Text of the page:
Susan Olmstead: I didn’t realize that. That’s interesting. So there’s a national form that’s used universally?

    Yalda Afshar: Yeah. A universal standardized kind of birth-preparedness document.

    Susan Olmstead: Interesting. So, what if a patient does write up a birth plan and – you touched on this, but what if her expectations are unrealistic? You said you help steer toward more realistic expectations of birth?

    Yalda Afshar: Yes. So that’s actually a big issue in this era of shared decision-making. We know that women who have a higher number of birth plan requests, they are less satisfied with their birth experience. The less things that are fulfilled from their birth document, the more unsatisfied they are. I think what’s important is that if someone has something that’s unrealistic, not part of the standard of care, we discuss that.

    And that’s an issue with a lot of the birth plans that are found on the internet. They include a lot of outdated procedures. Things like prophylactic enemas, routine episiotomies. ACOG has had a stance against both of those for a while now. So helping to make things a little more tangible, real, and in touch with the day-to-day labor and delivery.

    And I think it brings a good point. I use this topic of birth preparedness to say, “Hey, I come to work every single day saying, ‘How can I make the life of moms in labor better? How can I insure a safe pregnancy outcome for the mom and the baby?’” And I think that if that is spelled out between the two, there’s a little more trust. Sure, a birth document is just one kind of module to help bridge that.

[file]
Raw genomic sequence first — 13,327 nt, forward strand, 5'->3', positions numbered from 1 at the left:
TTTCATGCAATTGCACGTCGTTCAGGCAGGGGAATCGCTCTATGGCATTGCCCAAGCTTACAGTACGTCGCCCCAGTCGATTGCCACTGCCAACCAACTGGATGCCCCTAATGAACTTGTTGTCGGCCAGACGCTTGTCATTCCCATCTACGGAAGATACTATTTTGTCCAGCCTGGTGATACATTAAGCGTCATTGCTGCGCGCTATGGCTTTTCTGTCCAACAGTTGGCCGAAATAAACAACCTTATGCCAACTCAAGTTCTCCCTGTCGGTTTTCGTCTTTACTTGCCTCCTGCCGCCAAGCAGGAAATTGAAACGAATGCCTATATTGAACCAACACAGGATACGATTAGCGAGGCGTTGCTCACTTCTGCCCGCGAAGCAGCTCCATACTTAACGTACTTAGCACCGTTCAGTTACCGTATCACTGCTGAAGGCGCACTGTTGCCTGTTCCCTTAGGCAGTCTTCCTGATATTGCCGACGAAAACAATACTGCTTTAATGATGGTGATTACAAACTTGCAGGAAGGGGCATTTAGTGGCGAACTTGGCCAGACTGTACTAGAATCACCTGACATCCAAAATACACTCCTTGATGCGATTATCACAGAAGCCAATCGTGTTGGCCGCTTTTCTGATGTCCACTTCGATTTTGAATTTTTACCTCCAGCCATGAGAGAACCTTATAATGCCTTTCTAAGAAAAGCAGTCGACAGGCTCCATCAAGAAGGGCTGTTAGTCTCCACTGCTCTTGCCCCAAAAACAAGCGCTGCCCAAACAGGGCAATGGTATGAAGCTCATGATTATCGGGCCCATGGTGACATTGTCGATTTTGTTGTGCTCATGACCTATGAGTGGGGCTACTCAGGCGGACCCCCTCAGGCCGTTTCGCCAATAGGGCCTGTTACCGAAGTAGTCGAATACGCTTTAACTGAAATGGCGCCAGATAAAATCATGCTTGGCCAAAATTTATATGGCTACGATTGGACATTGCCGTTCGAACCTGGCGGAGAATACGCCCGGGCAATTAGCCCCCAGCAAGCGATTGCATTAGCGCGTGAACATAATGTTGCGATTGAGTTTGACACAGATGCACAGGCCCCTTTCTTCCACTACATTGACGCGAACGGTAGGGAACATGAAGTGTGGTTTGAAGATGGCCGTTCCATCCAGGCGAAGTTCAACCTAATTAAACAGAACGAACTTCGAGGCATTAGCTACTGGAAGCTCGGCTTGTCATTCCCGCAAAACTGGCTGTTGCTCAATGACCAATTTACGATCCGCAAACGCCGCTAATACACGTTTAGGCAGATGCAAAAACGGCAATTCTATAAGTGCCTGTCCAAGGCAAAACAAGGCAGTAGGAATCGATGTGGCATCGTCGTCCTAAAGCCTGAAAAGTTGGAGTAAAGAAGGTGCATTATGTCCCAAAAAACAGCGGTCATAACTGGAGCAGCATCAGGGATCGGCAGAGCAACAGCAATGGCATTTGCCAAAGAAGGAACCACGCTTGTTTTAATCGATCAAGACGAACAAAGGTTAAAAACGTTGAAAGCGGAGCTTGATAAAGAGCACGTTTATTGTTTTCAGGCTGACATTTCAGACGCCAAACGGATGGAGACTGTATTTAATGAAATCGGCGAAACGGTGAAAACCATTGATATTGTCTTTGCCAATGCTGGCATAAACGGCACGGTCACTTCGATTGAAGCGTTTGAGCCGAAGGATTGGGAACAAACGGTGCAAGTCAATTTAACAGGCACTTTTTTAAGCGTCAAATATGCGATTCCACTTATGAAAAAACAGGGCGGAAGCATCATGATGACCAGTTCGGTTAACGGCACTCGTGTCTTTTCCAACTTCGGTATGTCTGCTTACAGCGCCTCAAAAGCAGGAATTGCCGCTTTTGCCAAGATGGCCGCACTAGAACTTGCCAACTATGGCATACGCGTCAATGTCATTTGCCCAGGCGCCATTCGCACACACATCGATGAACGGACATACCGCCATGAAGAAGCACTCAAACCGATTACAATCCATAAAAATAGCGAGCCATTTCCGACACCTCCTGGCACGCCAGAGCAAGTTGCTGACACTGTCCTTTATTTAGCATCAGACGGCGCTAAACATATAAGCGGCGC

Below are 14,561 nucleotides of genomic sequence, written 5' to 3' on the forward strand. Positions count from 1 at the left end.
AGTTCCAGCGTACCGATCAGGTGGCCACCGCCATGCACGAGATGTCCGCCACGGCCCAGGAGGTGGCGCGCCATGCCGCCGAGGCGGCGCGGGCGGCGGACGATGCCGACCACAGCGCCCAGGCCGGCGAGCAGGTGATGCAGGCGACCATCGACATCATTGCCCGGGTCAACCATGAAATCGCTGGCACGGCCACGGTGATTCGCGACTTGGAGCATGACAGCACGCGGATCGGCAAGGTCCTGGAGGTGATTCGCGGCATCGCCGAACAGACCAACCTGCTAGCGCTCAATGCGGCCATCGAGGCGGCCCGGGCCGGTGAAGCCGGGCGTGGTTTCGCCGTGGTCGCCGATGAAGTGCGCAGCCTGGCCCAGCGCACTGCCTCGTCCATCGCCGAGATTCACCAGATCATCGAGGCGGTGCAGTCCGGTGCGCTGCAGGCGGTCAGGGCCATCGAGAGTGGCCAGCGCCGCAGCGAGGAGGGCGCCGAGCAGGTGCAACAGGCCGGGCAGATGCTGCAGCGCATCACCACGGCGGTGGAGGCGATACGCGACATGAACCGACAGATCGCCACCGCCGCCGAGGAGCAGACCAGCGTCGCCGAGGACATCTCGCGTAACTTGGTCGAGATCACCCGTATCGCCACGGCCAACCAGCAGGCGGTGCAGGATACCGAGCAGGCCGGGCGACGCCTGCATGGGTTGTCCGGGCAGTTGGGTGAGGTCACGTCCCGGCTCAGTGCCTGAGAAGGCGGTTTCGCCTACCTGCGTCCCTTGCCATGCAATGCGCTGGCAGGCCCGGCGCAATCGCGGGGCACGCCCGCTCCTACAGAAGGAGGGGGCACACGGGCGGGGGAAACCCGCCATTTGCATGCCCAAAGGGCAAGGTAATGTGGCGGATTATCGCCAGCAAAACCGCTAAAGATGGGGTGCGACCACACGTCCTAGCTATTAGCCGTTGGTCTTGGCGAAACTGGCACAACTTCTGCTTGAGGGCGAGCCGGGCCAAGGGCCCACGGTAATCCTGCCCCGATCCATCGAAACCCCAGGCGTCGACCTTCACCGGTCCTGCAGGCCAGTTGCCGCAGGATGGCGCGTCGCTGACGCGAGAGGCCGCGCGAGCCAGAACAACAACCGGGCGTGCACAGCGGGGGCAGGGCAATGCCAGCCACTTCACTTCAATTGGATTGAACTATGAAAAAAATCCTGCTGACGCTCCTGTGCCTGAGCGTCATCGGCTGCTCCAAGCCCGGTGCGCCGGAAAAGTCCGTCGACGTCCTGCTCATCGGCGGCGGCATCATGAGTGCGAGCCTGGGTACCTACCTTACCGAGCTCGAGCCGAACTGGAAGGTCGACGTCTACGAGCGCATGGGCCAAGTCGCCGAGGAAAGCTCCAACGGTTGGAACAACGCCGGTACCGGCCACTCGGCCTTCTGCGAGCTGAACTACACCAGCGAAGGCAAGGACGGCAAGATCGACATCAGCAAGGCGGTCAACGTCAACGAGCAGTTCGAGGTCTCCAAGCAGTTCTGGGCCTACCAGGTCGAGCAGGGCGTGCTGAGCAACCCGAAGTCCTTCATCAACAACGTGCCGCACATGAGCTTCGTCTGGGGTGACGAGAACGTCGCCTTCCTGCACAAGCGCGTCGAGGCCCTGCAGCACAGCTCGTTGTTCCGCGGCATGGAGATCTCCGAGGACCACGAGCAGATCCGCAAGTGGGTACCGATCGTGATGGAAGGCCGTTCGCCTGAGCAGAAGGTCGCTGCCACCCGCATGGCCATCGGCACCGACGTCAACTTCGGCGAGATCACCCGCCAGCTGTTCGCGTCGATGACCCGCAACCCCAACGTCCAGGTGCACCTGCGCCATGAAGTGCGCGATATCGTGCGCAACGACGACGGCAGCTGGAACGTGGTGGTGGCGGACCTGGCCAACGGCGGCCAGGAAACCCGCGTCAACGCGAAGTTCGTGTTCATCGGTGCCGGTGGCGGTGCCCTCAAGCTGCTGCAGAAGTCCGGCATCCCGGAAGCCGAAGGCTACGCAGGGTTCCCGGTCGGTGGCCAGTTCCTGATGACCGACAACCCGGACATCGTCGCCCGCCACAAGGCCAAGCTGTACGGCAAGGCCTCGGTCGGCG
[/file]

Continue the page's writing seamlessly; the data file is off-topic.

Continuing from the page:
Susan Olmstead: Well I’m sure that helps patients feel a lot more confident and comfortable. So if you were to develop the ideal plan, one that you would hope a patient might come to you with, what would it include?

    Yalda Afshar: So we’ve actually started doing this at a couple institutions now. I think the ideal plan, for me, would be providing a patient a decision-making tool. So saying, “The evidence shows that having a hep-lock xyz. What is your preference about that?” “The evidence shows that a vaginal delivery is associated with better outcomes for xyz.” And then having them choose.

    So it’s really decision-making tools. It’s evidence-based practice recommendations. And then really three arms: labor, birth, and newborn. One page, very simple. And again, a tool.